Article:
Bauer's Closer Magazine Hits Newsstands Today | Adweek
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Bauer's Closer Magazine Hits Newsstands Today

Aimed at women over 40

Closer Magazine

At a time when young stars like Kim Kardashian, Miley Cyrus and Selena Gomez are minting money for magazines, Bauer is making quite a different statement with the cover choice for the first issue of its new celebrity weekly, Closer: Valerie Harper.

But if the beloved star of the Mary Tyler Moore Show and Rhoda spinoff (recently appearing on Dancing with the Stars), 74, isn’t a top draw for 20-somethings, the magazine’s executives say she's just right for the 40-plus woman that Closer is aiming for.

“She’s well known for the Mary Tyler Moore Show and she was on Dancing with the Stars,” said Closer editor Annabel Vered. “She has a whole new group of fans.”

Closer is predicated on the belief that despite a crowded market for celebrity news, there’s a dearth of content for women who want to read about the stars they grew up as well as service content that speaks to them as over-40 consumers. In that way, it follows in the tradition of Meredith’s More magazine for baby boomer women and Prevention, which recently issued a redesign that embraces its over-40 audience. In the case of Closer, that means keeping up with Suzanne Somers and Lynda Carter (to name two of the stars featured in the launch issue), not the Kardashians.

“Kim Kardashian changing her name to West—I don't think our readers really care about it,” said Vered, who has had editing stints at titles including In Touch, Star and TV Guide.

In terms of visual presentation, Closer looks much like celebrity weeklies already on the market. It’s heavy on photos and short on text. There are reports on stars’ romantic news (Love Notes), having fun (Fun and Games!) and vamping on the red carpet (Generation Wow!), all through a positive lens.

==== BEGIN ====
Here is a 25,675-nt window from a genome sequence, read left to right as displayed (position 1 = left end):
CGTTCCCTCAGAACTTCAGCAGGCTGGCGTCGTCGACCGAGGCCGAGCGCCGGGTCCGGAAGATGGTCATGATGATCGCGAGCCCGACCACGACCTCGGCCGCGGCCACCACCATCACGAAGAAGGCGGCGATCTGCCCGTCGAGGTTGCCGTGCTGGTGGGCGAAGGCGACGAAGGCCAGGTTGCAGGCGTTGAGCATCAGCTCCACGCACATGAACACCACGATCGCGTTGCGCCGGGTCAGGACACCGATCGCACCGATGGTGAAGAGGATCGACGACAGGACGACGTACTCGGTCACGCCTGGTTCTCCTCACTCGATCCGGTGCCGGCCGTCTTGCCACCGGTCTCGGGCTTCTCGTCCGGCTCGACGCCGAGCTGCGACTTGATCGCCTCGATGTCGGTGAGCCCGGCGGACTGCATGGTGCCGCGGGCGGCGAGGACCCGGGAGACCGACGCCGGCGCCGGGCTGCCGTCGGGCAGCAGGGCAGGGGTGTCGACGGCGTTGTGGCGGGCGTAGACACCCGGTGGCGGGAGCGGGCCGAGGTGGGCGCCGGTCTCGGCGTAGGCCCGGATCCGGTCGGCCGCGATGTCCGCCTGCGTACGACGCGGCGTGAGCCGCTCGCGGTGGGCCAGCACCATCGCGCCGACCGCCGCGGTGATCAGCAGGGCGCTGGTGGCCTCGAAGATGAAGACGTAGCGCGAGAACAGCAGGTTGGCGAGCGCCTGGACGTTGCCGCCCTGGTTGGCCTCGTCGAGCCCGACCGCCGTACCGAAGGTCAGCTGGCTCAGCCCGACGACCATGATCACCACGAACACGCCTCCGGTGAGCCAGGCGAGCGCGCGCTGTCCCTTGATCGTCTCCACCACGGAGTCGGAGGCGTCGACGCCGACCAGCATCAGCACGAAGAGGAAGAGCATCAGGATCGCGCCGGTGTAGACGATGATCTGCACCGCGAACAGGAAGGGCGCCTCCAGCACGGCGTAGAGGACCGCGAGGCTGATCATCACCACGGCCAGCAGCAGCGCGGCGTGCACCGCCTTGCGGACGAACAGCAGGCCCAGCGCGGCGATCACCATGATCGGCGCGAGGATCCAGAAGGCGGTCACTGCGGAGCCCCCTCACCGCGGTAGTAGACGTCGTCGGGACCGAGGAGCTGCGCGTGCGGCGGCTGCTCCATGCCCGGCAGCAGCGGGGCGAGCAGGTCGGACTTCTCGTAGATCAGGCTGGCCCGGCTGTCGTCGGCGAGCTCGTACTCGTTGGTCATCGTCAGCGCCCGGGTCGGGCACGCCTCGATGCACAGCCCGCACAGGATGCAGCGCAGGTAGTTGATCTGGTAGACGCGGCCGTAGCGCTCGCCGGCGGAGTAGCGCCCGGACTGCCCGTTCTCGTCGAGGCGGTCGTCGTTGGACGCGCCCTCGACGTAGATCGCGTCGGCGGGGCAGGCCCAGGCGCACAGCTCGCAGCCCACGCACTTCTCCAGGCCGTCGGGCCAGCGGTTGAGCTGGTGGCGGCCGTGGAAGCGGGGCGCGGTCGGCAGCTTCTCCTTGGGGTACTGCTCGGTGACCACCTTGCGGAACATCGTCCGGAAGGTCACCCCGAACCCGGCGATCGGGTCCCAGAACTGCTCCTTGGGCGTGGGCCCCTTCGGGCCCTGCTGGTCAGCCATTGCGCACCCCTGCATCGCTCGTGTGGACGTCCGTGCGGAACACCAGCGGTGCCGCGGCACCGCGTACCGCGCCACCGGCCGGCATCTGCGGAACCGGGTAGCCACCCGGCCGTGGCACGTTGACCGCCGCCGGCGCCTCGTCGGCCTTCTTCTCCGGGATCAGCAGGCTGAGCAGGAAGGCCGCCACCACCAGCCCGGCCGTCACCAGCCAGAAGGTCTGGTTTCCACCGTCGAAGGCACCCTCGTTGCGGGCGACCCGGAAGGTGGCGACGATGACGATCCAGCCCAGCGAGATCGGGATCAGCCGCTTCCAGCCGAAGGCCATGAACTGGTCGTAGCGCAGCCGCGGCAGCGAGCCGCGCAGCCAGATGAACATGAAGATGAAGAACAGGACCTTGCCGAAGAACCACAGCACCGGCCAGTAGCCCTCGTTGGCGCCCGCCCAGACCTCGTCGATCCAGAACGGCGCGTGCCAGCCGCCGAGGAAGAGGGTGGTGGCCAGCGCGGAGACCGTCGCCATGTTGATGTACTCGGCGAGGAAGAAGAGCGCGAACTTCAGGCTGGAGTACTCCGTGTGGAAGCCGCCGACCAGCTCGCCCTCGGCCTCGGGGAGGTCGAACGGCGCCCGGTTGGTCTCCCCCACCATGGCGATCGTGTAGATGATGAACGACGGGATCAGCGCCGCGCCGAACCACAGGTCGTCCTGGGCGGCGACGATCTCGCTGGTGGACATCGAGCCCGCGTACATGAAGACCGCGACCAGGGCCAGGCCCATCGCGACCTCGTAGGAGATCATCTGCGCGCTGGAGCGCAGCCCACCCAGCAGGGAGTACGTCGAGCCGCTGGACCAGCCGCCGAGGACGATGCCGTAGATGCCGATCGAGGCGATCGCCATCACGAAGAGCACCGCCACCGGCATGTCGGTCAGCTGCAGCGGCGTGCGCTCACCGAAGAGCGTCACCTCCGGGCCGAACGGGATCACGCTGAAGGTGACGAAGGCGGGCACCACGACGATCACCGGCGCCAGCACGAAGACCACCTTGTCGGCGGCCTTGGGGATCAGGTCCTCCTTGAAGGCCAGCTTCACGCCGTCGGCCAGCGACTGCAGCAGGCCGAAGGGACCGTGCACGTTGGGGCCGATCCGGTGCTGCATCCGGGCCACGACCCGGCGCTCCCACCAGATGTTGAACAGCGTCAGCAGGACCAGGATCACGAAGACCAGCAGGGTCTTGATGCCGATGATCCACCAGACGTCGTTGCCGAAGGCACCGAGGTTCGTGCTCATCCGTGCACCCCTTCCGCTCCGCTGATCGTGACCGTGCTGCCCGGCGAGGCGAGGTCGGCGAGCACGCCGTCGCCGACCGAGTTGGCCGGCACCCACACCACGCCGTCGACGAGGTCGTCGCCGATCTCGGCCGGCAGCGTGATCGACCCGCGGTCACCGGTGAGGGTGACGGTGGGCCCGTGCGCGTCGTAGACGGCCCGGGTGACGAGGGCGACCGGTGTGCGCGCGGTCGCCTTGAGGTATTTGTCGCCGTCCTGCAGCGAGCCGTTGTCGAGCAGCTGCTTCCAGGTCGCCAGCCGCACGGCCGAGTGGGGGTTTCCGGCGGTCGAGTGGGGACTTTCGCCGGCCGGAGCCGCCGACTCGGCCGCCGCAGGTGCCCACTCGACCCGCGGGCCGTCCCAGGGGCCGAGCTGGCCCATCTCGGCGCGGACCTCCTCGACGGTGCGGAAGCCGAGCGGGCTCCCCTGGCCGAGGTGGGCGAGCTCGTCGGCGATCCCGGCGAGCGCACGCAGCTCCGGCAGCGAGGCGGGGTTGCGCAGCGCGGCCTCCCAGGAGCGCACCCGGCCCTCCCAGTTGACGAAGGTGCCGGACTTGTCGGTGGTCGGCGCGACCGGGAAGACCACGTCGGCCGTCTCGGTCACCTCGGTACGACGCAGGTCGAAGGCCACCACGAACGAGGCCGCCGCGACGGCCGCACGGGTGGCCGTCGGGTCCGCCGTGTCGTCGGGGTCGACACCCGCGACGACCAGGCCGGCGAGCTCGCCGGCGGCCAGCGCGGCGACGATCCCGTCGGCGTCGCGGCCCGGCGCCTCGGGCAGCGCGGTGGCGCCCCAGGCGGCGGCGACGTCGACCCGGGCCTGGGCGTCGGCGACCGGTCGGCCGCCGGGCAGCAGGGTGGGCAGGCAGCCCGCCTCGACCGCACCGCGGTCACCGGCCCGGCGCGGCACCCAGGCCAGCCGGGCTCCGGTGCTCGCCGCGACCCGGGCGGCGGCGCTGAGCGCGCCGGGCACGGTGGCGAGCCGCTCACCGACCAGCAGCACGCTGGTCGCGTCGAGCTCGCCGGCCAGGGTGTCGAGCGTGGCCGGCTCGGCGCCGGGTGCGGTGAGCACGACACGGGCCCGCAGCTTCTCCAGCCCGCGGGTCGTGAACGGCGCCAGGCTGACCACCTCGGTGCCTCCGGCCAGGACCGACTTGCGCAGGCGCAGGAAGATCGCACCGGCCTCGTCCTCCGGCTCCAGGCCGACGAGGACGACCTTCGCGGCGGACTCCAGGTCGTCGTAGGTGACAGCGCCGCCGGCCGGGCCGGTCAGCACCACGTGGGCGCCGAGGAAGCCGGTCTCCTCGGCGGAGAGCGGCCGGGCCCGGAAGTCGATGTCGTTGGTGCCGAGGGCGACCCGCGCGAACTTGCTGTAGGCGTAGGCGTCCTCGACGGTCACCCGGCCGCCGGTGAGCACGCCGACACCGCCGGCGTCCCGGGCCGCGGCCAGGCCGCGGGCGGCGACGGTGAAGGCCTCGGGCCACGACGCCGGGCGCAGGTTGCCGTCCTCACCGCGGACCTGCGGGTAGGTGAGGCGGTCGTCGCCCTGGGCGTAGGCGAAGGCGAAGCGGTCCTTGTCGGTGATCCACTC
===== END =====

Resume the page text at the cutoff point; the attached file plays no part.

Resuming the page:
“We’re not bringing them down,” Vered said. “These are celebrities our readers like, and want to celebrate them, rather than looking at their cellulite.”

Bauer is putting out 2 million copies of the launch issue at 25 cents each to encourage trial. After that, it'll distribute 500,000 copies weekly thereafter with a rate base of 150,000 and cover price of $3.99. Contrary to the ad-driven model of most consumer magazines, Closer, like Bauer’s other magazines, will be overwhelmingly dependent on newsstand sales, with only about 10 ad pages per 76-page issue.

Bauer's longstanding experience with newsstand titles notwithstanding, the launch flies in the face of industry trends. Single-copy magazine sales have been declining for years, falling 10 percent in the most recent reporting period.

While Hearst Magazines has had success with monthly spinoffs of well-established brands (HGTV, Food Network), Bauer is taking a gamble by launching an unknown title in a weekly format, pointed out John Harrington, editor of The New Single Copy newsletter, noting that weeklies have been disproportionately hard hit. “News is just so available in other places. If someone’s hot for the news about celebrities, they know it by the end of the day,” he said.

Veteran celebrity and women’s editor Bonnie Fuller agreed that there’s a market for positive celebrity news. But she questioned whether women want to read about stars that are 20, 30 years older. “They’re reading the younger weeklies,” said Fuller, now editor of Hollywoodlife.com. “There’s less differentiation between millennials and their mothers.” When they do want to read about women their own age, she said, “Is there enough material that’s fresh every week and that they’re not finding online?”

Already, those consumers also are being reached in print by People magazine (median female reader age: 43.8), Star (40.4) and the National Enquirer (51).

Bauer executives said that they believe Closer will succeed because it’s got a huge target market to draw from, namely, 75 million women over 40, who are underserved by other celeb weeklies.

“You’re seeing a sea change,” said Marc Richards, publisher of Closer. “Advertisers are tired of going after 24-year-olds who are unemployed. They want to go to where the money is.”

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